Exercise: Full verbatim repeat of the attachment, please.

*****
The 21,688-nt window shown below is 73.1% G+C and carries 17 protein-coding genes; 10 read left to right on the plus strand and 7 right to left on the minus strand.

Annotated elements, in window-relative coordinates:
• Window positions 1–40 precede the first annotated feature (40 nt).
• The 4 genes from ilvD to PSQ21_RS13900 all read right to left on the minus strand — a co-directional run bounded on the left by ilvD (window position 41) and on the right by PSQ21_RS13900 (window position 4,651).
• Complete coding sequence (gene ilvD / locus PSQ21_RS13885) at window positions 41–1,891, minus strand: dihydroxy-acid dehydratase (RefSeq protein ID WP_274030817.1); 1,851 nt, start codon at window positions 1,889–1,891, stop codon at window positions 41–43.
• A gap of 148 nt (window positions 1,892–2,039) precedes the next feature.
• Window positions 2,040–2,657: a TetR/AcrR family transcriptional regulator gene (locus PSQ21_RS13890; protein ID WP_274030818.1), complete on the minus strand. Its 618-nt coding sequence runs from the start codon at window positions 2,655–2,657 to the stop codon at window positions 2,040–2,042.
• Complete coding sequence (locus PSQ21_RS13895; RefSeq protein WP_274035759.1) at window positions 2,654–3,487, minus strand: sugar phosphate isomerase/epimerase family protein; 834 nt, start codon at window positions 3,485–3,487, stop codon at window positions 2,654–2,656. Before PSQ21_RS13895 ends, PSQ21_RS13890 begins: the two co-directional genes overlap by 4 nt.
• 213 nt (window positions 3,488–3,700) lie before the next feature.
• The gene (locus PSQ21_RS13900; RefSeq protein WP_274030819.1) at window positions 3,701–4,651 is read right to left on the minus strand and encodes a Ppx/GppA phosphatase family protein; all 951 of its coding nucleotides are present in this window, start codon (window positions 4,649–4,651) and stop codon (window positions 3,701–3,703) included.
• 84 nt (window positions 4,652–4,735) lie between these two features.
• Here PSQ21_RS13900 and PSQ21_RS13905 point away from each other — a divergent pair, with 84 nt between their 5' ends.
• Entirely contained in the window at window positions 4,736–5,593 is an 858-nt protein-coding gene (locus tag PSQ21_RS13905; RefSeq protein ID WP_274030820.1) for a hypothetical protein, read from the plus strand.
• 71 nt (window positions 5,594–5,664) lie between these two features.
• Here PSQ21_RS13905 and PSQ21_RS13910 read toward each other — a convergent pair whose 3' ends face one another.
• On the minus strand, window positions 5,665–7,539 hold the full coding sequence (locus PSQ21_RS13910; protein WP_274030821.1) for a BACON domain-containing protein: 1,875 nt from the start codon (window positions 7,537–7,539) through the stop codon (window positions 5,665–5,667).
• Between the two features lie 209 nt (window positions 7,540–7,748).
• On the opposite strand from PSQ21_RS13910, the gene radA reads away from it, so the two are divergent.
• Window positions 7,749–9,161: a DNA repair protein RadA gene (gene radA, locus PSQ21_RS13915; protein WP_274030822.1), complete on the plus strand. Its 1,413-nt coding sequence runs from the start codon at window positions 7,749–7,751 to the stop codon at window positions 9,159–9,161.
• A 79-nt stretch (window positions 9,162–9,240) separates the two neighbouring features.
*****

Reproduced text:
The 21,688-nt window shown below is 73.1% G+C and carries 17 protein-coding genes; 10 read left to right on the plus strand and 7 right to left on the minus strand.

Annotated elements, in window-relative coordinates:
• Window positions 1–40 precede the first annotated feature (40 nt).
• The 4 genes from ilvD to PSQ21_RS13900 all read right to left on the minus strand — a co-directional run bounded on the left by ilvD (window position 41) and on the right by PSQ21_RS13900 (window position 4,651).
• Complete coding sequence (gene ilvD / locus PSQ21_RS13885) at window positions 41–1,891, minus strand: dihydroxy-acid dehydratase (RefSeq protein ID WP_274030817.1); 1,851 nt, start codon at window positions 1,889–1,891, stop codon at window positions 41–43.
• A gap of 148 nt (window positions 1,892–2,039) precedes the next feature.
• Window positions 2,040–2,657: a TetR/AcrR family transcriptional regulator gene (locus PSQ21_RS13890; protein ID WP_274030818.1), complete on the minus strand. Its 618-nt coding sequence runs from the start codon at window positions 2,655–2,657 to the stop codon at window positions 2,040–2,042.
• Complete coding sequence (locus PSQ21_RS13895; RefSeq protein WP_274035759.1) at window positions 2,654–3,487, minus strand: sugar phosphate isomerase/epimerase family protein; 834 nt, start codon at window positions 3,485–3,487, stop codon at window positions 2,654–2,656. Before PSQ21_RS13895 ends, PSQ21_RS13890 begins: the two co-directional genes overlap by 4 nt.
• 213 nt (window positions 3,488–3,700) lie before the next feature.
• The gene (locus PSQ21_RS13900; RefSeq protein WP_274030819.1) at window positions 3,701–4,651 is read right to left on the minus strand and encodes a Ppx/GppA phosphatase family protein; all 951 of its coding nucleotides are present in this window, start codon (window positions 4,649–4,651) and stop codon (window positions 3,701–3,703) included.
• 84 nt (window positions 4,652–4,735) lie between these two features.
• Here PSQ21_RS13900 and PSQ21_RS13905 point away from each other — a divergent pair, with 84 nt between their 5' ends.
• Entirely contained in the window at window positions 4,736–5,593 is an 858-nt protein-coding gene (locus tag PSQ21_RS13905; RefSeq protein ID WP_274030820.1) for a hypothetical protein, read from the plus strand.
• 71 nt (window positions 5,594–5,664) lie between these two features.
• Here PSQ21_RS13905 and PSQ21_RS13910 read toward each other — a convergent pair whose 3' ends face one another.
• On the minus strand, window positions 5,665–7,539 hold the full coding sequence (locus PSQ21_RS13910; protein WP_274030821.1) for a BACON domain-containing protein: 1,875 nt from the start codon (window positions 7,537–7,539) through the stop codon (window positions 5,665–5,667).
• Between the two features lie 209 nt (window positions 7,540–7,748).
• On the opposite strand from PSQ21_RS13910, the gene radA reads away from it, so the two are divergent.
• Window positions 7,749–9,161: a DNA repair protein RadA gene (gene radA, locus PSQ21_RS13915; protein WP_274030822.1), complete on the plus strand. Its 1,413-nt coding sequence runs from the start codon at window positions 7,749–7,751 to the stop codon at window positions 9,159–9,161.
• A 79-nt stretch (window positions 9,162–9,240) separates the two neighbouring features.